The frequency of the wave is determined by the motion of the vibration of the source and the speed of a wave changes when it moves from one medium to another, therefore, the wavelength must change in response when the wave moves into a different medium. The equation v=d/t can also be applied.

Wave Behavior Reflection/Waves at Boundaries Refraction Diffraction
Superposition Interference Continuous Waves Standing Waves

Waves at Boundaries Remember speed of a wave depends on:
the medium the wave is passing through not the energy that created the vibrations. Energy only determines amplitude

What is a reflection?

Reflection (2 dimensions)
Reflection is the bouncing back of a wave at a boundary. The law of reflection states that the angle between the incident ray and the normal is equal to the angle between the reflected ray and the normal. Ө1 = Ө 2

Terms Incident wave: the wave that strikes a boundary
Reflected waves: the returning wave Normal: line drawn perpendicular to surface (Reference)

Law of Reflection

Does reflection just apply to lights and mirrors?

Reflection A reflected sound wave is called an echo.
The wave equation v = f as well as the equation v = d/t can both be used for sound waves.

Wave behavior at a boundary between 2 media
Effect dependent on media’s density At boundary wave will be partially transmitted and partially reflected dependent on difference in the media This obeys conservation of energy

Free end (Dense to less Dense)
At a free or loose end boundary (going from a denser to a less dense substance) the majority of the wave is transmitted and a small amount is reflected in phase (displacement is in the same direction).

Closed end (less Dense to more Dense)
At a rigid boundary (going from a less dense to a denser substance) the majority of the wave is reflected out of phase (inverted, displacement is in the opposite direction) and a small amount is transmitted.

Why does the reflected wave have a smaller amplitude?
Energy has been lost

The boundary behavior of waves in can be summarized by the following principles:
The reflected pulse becomes inverted when a wave in a less dense medium is heading towards a boundary with a more dense medium. The amplitude of the incident pulse is always greater than the amplitude of the reflected pulse.

What is Refraction?

Refraction Refraction is the change in direction of a wave at a boundary as it passes from one medium to another due to the change in wave speed. The speed changes however the frequency stays the same. This means that the wavelength must change.

Refraction Air Glass Air fast Glass slow, wave length gets smaller

Free end (Dense to less Dense)

Closed end (less Dense to more Dense)

Looking at speeds in ropes helps us understand the next behavior

Refraction cont As a wave passes from a more dense substance to a less dense substance, its speed increases and it bends away from the normal. As a wave passes from a less dense medium to a denser medium, its speed decreases and it bends towards the normal.

AWAY FAST GAS TOWARDS SLOW SOLID

The answer is NOT 0.16 Hz Why Not?
The waves in the diagram below occurred during a time period of 6.26 s. What is the frequency? The answer is NOT 0.16 Hz Why Not?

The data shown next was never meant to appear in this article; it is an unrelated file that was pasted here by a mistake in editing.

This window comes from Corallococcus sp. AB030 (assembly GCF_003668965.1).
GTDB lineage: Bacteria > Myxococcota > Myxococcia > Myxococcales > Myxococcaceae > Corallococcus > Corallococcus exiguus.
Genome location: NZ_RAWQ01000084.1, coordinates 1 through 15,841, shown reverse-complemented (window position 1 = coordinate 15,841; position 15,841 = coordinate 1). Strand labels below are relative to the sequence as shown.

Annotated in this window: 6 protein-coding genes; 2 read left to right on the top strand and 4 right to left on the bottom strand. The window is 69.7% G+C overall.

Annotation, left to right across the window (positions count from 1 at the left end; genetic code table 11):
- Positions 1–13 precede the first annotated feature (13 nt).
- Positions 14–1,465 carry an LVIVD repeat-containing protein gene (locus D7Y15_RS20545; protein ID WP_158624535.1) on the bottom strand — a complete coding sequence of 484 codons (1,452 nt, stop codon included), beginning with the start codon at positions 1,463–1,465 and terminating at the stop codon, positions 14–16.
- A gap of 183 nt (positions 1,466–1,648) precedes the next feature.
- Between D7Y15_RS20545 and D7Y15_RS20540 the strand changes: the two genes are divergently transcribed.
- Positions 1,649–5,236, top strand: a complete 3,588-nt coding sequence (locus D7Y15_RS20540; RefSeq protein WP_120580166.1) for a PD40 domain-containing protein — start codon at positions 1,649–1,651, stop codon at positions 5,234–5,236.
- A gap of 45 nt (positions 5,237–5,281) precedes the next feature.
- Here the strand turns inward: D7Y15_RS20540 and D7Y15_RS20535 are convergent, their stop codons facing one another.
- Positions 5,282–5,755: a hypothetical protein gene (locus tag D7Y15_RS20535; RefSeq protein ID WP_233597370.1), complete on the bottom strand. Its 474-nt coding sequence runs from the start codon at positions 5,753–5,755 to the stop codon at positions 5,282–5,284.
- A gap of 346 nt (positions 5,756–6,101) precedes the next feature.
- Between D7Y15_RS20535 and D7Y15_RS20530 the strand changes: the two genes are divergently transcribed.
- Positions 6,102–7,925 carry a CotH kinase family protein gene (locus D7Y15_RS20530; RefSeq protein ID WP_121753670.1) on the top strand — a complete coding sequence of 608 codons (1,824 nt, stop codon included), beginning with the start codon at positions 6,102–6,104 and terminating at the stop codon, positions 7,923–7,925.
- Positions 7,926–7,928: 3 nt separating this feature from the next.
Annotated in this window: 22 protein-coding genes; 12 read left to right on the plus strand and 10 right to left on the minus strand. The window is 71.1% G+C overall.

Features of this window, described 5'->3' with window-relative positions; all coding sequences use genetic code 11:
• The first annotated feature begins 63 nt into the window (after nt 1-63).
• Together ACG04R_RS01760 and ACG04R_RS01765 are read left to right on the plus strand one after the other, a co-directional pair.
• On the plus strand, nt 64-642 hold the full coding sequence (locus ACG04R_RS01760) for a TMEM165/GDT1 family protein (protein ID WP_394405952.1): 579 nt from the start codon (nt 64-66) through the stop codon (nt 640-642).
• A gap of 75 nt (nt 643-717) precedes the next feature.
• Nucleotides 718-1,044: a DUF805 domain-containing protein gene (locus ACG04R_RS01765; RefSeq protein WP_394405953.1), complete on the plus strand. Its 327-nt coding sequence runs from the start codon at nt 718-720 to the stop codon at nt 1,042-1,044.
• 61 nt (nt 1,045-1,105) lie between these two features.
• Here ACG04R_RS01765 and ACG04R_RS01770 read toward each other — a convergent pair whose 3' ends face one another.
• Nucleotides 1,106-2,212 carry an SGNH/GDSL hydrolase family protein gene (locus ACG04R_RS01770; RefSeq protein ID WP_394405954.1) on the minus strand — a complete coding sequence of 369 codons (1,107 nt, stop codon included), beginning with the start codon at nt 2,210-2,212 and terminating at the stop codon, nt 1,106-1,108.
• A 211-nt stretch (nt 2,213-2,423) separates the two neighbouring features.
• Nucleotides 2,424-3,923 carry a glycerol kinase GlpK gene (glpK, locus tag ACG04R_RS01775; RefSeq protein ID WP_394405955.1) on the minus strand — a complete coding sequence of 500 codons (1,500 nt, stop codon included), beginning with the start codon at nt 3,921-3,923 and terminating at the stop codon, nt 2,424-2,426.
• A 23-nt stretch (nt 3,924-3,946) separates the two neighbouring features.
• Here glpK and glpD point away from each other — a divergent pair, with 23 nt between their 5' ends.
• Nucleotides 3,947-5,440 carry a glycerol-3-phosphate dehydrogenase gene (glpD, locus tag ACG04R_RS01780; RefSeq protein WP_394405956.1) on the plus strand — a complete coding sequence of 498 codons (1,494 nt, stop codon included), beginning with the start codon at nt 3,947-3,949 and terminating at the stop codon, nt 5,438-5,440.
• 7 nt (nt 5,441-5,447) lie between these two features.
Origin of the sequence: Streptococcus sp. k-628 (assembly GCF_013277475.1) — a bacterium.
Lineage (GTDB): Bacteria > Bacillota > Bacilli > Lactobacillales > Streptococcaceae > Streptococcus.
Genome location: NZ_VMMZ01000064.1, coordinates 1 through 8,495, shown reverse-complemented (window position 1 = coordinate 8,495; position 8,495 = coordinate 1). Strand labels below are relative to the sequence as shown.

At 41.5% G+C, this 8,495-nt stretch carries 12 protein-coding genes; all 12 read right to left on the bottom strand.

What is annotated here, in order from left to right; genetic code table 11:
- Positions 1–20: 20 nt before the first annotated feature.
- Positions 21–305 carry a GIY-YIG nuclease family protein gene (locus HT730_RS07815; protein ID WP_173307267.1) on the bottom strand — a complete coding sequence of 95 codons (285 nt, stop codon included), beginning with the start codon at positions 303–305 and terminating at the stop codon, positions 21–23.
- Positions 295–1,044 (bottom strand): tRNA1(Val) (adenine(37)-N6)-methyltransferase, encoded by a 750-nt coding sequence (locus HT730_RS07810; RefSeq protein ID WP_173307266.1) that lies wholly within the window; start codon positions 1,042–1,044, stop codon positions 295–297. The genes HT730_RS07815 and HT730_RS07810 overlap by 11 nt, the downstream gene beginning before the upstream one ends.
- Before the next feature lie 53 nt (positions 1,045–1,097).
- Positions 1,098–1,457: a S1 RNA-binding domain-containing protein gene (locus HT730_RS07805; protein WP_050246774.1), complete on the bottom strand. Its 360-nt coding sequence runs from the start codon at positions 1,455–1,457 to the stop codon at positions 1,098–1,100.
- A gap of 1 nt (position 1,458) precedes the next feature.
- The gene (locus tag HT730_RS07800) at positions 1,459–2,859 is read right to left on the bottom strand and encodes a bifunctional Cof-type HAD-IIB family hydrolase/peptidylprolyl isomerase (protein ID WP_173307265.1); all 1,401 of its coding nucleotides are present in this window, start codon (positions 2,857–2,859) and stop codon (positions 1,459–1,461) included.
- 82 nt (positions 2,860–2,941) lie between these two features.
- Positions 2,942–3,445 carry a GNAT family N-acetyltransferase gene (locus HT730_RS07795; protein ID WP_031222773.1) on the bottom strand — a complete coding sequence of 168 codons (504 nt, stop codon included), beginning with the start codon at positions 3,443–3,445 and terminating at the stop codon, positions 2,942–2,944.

The waves in the diagram below occurred during a time period of 6.26 s. What is the frequency?
A period is the time it takes to complete one cycle. How many cycles are shown? Therefore the period is 6.26s/3 or The Frequency can then be calculated Frequency is equal to Hz

Superposition & Wave Behavior
Wave interference Diffraction Standing waves

Waves Move in a radial pattern from point of disturbance

Interference the result of the superposition of two or more waves, i.e. two or more waves occupy the same place at the same time.

constructive vs. destructive interference
Interference can be either constructive (build) or destructive (cancel). Depends on how the waves overlap

Constructive interference
waves align in sync or in phase displacement is in same direction Resultant wave has greater amplitude than orignal waves .

Destructive interference
waves are out of sync(out of phase) displacement is in opposite direction Resultant wave has smaller amplitude than orignal waves Total destruction if waves of equal amplitudes meet 180O out of phase

constructive vs. destructive interference
According to superposition, the displacement of the medium caused by two or more waves is the algebraic sum of the displacements caused by the individual waves. If an wave with an amplitude of +8cm has constructive interference with a wave with an amplitude of +6cm, the resulting amplitude is +14cm

What represents crests? Troughs?

What is Diffraction?

Diffraction Diffraction is the bending or spreading of a wave around a barrier.

Diffraction

Double Slit Diffraction
Results in constructive and destructive interference

node vs antinode node: a point in a medium that is completely undisturbed when a wave passes. Antinode: the point of maximum displacement; it can be either a crest or a trough

Standing Wave: A result of interference
Created when two periodic waves of equal amplitude and wavelength travel in the opposite direction. the nodes and antinodes of a wave are in a constant position. as the frequency of the wave increases, the number of nodes and antinodes increases in the same amount of space.

Cont’d